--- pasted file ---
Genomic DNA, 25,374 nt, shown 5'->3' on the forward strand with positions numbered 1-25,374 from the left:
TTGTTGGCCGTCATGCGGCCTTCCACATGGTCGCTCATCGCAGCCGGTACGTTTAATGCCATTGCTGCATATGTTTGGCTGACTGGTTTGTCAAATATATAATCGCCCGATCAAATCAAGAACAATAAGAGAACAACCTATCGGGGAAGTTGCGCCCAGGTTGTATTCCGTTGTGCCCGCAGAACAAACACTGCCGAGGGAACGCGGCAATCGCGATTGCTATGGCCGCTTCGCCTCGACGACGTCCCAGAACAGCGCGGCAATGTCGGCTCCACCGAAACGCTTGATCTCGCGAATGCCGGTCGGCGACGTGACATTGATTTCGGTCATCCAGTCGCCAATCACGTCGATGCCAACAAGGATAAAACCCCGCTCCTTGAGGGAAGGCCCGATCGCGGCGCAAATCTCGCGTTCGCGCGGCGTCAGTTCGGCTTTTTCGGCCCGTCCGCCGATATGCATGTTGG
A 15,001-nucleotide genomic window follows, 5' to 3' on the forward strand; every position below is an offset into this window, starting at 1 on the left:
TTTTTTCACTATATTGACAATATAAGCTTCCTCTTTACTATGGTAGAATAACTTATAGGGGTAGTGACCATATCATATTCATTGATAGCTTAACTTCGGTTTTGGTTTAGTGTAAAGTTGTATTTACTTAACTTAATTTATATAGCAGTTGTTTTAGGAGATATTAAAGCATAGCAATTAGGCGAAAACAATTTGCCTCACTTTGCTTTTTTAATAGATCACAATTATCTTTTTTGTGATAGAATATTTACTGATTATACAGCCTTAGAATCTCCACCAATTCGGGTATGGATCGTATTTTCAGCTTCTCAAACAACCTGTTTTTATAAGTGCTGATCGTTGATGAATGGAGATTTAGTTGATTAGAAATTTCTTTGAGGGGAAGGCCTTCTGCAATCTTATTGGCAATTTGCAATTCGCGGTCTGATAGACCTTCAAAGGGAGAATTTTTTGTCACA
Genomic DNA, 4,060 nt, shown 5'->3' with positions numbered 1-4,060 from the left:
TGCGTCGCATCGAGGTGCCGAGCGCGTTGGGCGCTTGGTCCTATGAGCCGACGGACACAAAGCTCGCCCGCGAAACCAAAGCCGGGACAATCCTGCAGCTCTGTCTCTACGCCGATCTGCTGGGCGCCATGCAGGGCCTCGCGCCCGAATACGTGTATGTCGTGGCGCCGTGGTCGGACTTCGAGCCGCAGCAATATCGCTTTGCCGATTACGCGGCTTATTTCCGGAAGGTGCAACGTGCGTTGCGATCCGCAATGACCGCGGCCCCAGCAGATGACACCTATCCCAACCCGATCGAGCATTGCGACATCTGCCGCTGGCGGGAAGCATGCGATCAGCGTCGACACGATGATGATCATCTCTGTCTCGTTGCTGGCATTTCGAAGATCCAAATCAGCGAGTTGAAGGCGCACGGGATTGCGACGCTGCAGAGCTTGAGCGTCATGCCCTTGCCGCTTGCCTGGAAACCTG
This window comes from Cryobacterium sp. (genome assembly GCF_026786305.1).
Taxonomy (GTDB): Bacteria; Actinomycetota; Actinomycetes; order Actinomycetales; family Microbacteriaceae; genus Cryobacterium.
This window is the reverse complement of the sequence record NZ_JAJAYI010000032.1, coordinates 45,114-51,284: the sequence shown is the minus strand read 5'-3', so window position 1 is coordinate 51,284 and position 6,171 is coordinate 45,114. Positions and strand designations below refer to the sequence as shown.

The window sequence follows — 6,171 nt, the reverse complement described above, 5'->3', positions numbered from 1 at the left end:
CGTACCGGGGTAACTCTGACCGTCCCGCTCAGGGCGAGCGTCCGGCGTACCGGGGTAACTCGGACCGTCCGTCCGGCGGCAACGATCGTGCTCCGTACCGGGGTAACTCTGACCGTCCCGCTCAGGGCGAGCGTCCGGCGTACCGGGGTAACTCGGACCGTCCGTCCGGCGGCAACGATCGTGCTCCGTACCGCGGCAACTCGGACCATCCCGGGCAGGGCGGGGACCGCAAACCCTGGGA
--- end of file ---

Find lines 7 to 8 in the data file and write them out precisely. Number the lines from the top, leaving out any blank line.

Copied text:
This window comes from Cryobacterium sp. (genome assembly GCF_026786305.1).
Taxonomy (GTDB): Bacteria; Actinomycetota; Actinomycetes; order Actinomycetales; family Microbacteriaceae; genus Cryobacterium.